4. In light of what I just said the best tip I can give you is listen to as many soundtracks as you can and watch a movie a day. Develop sensitivity about each film genre and sub-genre. Learn the vernacular, musical conventions and “sound” (style, arrangements) of each genre, type of characters, type of story. Learn the “signifiers” (tropes) in horror scoring, in comedy scoring, in human-interest drama, in fantasy, in adventure, in space SciFi, in dystopian SciFi …. Then, be open to breaking the conventions and experimenting.

5. If you are vying to score games, in games music becomes a “sound signature” that defines the brand and sets the game apart from its competition. Game scoring is about a memorable hook and “sound” (arrangement/style) that totally defines and fits the aesthetics of the game and the broad vision of the franchise. In that sense, game scoring is very specific and very particular for each game. So, when you craft your demo, you need to demonstrate deep understanding and fluency in the genres AND at the same time, your ability to write original, memorable themes (not just “generic” imitative unoriginal sound-alike’s.)

6. I strongly encourage emerging composers to cultivate “Listening Circles” with their colleagues, and to play each other’s demos, offering constructive criticism and helpful feedback to each other. Before sending your demo out in the universe, play it to a dozen of friends, mentors and teachers to see how they respond to it. Implement the feedback that you consider useful.

7. Never in my years in Hollywood have I ever mass-produced the same demo to send to all. On the contrary, each demo I send is carefully crafted and extremely well-thought-out: always putting my strong foot forward, and always considering the genre, aesthetics, story and character of the movie or game I’m pitching for. Selecting about 10 tracks, shuffling them a lot, culling out the ones I feel are not super-strong …. until I have 6-7 powerful tracks left. Check out the REELCRAFTER software available online. It enables you to do exactly that, with fluidity and flexibility.

8. I must confess that when I’m sending demos for scoring jobs it takes me hours to craft my demo. I put in a lot of thought into it. I research the movie or game, the director (snooping online, and googling them, as I described above). Then I also research how similar movies have been scored in the recent past. Then I listen to all soundtracks the director has mentioned as “style guides.” (In films, this info SOMETIMES is in the brief, if my agent asked for it. Sometimes it’s not included. In games, this info is in the brief always.) Then I spend some time thinking, trying to visualize this new movie or game I’m pitching for. What could be the most important feeling or experience the director is trying to convey? Then I consider the history of the genre and how previous movies or games have been scored. ….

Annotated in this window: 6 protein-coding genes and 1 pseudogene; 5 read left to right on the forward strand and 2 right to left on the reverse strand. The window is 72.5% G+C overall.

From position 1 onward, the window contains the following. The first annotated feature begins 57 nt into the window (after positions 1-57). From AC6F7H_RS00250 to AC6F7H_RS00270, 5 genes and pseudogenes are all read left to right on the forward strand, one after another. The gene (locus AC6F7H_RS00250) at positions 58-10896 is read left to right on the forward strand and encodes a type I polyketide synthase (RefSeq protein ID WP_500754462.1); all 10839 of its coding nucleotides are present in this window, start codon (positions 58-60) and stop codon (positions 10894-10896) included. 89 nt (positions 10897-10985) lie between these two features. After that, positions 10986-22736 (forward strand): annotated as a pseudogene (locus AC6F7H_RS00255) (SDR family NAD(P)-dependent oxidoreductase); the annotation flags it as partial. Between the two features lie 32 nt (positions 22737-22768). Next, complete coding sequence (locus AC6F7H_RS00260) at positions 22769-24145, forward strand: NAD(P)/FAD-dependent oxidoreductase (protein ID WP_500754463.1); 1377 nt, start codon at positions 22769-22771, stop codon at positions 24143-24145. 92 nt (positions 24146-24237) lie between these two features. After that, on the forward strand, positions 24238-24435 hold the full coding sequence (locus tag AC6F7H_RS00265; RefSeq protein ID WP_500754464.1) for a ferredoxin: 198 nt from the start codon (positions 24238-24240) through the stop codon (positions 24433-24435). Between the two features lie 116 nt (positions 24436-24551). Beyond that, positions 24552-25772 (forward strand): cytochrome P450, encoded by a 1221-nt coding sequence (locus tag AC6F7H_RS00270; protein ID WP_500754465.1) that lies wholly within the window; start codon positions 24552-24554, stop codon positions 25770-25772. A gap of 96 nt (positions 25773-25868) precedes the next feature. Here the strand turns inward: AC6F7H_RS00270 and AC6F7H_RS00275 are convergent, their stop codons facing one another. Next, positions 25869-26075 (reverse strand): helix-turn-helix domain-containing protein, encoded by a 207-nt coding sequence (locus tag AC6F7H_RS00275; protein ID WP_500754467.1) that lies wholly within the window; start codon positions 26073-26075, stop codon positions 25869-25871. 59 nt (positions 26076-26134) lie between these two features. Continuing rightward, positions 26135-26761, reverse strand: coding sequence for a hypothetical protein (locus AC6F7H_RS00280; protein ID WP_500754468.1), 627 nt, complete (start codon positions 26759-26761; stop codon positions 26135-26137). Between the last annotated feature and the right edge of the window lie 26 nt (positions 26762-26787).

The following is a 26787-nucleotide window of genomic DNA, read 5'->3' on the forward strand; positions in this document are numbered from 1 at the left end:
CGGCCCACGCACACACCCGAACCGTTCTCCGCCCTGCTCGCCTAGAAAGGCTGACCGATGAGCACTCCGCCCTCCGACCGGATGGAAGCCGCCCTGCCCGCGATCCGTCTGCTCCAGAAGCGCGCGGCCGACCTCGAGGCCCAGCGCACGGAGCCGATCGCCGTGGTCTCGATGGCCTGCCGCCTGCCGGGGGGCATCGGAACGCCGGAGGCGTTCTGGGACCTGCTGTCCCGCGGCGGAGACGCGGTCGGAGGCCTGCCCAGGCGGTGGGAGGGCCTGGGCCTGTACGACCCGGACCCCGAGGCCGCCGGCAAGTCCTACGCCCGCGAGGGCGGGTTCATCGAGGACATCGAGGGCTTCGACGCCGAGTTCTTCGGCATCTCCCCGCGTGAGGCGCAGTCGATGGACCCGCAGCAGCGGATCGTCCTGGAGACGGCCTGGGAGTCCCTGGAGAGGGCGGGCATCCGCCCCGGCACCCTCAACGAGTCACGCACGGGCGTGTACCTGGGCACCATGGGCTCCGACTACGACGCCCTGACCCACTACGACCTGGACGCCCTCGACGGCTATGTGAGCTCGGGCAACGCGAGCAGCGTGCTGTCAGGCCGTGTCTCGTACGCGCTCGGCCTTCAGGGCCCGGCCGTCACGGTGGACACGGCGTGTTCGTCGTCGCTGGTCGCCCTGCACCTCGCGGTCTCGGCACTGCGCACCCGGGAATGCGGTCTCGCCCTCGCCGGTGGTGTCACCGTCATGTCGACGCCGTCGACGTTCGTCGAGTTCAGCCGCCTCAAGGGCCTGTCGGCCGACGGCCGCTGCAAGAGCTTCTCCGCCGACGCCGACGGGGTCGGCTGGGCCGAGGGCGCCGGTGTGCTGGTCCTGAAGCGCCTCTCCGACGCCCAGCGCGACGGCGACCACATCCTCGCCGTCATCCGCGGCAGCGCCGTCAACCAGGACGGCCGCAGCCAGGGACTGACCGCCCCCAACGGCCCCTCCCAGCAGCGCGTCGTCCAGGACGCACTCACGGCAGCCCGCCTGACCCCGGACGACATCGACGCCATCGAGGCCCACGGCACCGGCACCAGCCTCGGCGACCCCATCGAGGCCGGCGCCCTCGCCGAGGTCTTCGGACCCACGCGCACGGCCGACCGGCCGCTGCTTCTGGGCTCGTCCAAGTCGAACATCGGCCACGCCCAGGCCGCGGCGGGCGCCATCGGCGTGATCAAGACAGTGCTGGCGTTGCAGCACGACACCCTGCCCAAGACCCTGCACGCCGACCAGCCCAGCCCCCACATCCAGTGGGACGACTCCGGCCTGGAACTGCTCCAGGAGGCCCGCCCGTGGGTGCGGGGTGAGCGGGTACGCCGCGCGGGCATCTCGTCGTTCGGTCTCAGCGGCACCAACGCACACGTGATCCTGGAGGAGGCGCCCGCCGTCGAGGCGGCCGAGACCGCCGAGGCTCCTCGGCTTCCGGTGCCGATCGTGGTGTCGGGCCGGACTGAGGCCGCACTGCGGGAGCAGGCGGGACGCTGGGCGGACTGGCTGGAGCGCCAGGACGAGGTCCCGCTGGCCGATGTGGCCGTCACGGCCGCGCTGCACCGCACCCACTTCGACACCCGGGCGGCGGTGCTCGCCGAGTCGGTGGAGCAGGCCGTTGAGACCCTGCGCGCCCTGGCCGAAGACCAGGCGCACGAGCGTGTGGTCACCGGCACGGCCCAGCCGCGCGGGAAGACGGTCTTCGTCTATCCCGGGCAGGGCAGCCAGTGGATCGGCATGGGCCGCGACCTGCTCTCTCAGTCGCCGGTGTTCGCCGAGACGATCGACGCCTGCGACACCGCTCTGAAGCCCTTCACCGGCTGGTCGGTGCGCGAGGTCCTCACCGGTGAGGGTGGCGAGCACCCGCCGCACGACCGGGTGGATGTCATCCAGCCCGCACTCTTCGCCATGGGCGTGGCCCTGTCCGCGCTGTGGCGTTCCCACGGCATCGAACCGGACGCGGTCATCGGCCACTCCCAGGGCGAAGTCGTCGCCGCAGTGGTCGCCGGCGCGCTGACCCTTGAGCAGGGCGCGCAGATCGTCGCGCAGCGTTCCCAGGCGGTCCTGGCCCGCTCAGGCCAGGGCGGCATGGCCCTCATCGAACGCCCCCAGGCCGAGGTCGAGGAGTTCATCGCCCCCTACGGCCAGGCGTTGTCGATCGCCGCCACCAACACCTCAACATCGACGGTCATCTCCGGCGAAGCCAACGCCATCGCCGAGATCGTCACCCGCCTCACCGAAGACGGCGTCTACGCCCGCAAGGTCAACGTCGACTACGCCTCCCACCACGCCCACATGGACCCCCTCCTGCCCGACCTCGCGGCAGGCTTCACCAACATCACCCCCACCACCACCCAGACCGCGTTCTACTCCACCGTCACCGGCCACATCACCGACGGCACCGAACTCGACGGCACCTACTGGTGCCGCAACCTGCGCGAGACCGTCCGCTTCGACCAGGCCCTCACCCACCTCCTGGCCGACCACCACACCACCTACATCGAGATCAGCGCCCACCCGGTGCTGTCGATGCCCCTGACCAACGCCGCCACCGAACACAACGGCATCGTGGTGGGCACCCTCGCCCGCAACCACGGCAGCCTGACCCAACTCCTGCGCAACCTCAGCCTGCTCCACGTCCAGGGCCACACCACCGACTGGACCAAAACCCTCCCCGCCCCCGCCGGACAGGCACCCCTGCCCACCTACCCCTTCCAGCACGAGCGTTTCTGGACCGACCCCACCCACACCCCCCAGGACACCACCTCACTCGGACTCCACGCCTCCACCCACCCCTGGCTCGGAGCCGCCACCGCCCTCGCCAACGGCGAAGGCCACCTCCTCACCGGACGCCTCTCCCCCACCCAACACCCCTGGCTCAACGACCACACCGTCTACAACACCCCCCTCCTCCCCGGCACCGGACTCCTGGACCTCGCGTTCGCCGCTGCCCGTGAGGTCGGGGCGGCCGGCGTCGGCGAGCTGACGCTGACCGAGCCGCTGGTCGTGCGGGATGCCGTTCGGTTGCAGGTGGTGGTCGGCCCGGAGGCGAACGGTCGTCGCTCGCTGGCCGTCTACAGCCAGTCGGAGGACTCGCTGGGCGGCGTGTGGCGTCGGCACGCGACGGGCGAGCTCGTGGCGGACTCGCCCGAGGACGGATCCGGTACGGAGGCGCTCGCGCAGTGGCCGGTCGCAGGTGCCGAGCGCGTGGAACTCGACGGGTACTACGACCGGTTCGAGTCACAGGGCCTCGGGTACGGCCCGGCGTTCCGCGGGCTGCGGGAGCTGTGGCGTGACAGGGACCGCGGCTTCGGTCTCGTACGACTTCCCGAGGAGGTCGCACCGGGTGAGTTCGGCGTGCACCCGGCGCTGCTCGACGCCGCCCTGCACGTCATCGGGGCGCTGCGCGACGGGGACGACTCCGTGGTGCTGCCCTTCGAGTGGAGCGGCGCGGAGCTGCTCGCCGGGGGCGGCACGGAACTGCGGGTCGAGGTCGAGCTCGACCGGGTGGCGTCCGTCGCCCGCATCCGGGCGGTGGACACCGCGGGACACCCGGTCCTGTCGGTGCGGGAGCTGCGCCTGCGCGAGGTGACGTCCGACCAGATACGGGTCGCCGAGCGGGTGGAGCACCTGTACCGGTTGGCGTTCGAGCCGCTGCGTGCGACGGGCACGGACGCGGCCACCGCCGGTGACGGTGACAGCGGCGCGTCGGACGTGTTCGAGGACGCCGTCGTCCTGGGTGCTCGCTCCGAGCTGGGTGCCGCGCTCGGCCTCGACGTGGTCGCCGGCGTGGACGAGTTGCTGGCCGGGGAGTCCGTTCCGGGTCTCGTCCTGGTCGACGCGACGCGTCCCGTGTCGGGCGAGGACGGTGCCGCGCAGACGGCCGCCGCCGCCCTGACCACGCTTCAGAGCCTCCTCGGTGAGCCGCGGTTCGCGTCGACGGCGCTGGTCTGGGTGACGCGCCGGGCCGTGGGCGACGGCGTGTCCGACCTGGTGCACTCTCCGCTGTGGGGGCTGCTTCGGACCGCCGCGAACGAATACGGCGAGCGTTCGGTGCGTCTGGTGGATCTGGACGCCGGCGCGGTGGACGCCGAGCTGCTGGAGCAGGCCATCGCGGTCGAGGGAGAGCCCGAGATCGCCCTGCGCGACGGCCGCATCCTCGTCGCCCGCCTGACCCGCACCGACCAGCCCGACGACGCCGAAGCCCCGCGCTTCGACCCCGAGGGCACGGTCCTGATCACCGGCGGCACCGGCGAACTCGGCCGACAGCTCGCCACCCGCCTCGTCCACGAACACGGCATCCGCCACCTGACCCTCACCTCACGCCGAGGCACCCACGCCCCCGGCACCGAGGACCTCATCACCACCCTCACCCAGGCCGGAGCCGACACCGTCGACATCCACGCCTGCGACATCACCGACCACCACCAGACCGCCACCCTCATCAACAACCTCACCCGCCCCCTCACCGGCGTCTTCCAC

1. Please don’t send unsolicited demos to busy industry professionals. They will NOT listen — for two reasons. First, accepting and listening to unpublished, unreleased music has legal ramifications. There have been many lawsuits for plagiarism across the industry, not just in music (“Oh, I sent you track X, or screenplay Z, and you stole my ideas.”) Because of this, most industry professionals will not listen to unsolicited music, unless it’s been commercially released and commercially available (at least on iTunes, or at least SoundCloud). Secondly, all composers I know work 16+hour days, many have families and all are extremely, overwhelmingly busy. We are pushing our own careers, working on jobs, juggling multiple, unrelenting deadlines. We are doing “research” for scoring jobs (which is listening for hours and deconstructing “style guides” – existing soundtracks or “temp score” – in order to craft a demo, or deliver a scoring job). Between juggling numerous commitments and putting out fires, Hollywood professionals don’t have the time, nor the bandwidth to listen and critique music by young composers. My suggestion would be, first make friends with your boss and be of service. Offer your help and time. Once you are someone’s assistant, friend, or mentee …. then they will listen and critique …

2. When you send music, write specifically in your cover letter (or on the media itself – CD, flash drive): “All tracks have been released and are owned by their respective publishers.”
This is your assurance that you are sending only published music.

3. Do NOT submit medleys. No one wants to hear a contiguous Medley. The directors want to skip from track to track as they please.

4. Inquire about the format – mp3, video excerpt, or SounCloud link. There are diverse opinions on whether only music should be sent, or only video clips, or both. The best approach is to ask. Sending videos has pro’s and con’s. OK, they will see how you score to picture, but if they hate the picture, they probably would hate the music along with it. No director ever said, “The picture sucked but the music was earth-shaking.” Or if they disagree with your scoring approach in that scene, then you lose. Maybe sending videos is necessary for fresh-out-of-college composers so that you demonstrate that you can score to picture. I never sent videos past my 5th indie feature film. Only music. But this was my personal choice, take my advice with a grain of salt.

5. For a general “intro” demo – submit no more than 3 tracks. No one would listen to more than 3. The first 30 seconds of your track already tell your listener where you are on your journey.

6. For a job submission on a film or game – submit 5-7 tracks. I usually submit around 7 tracks = under 10 minutes of music.

Questions, additions and feedback are welcome.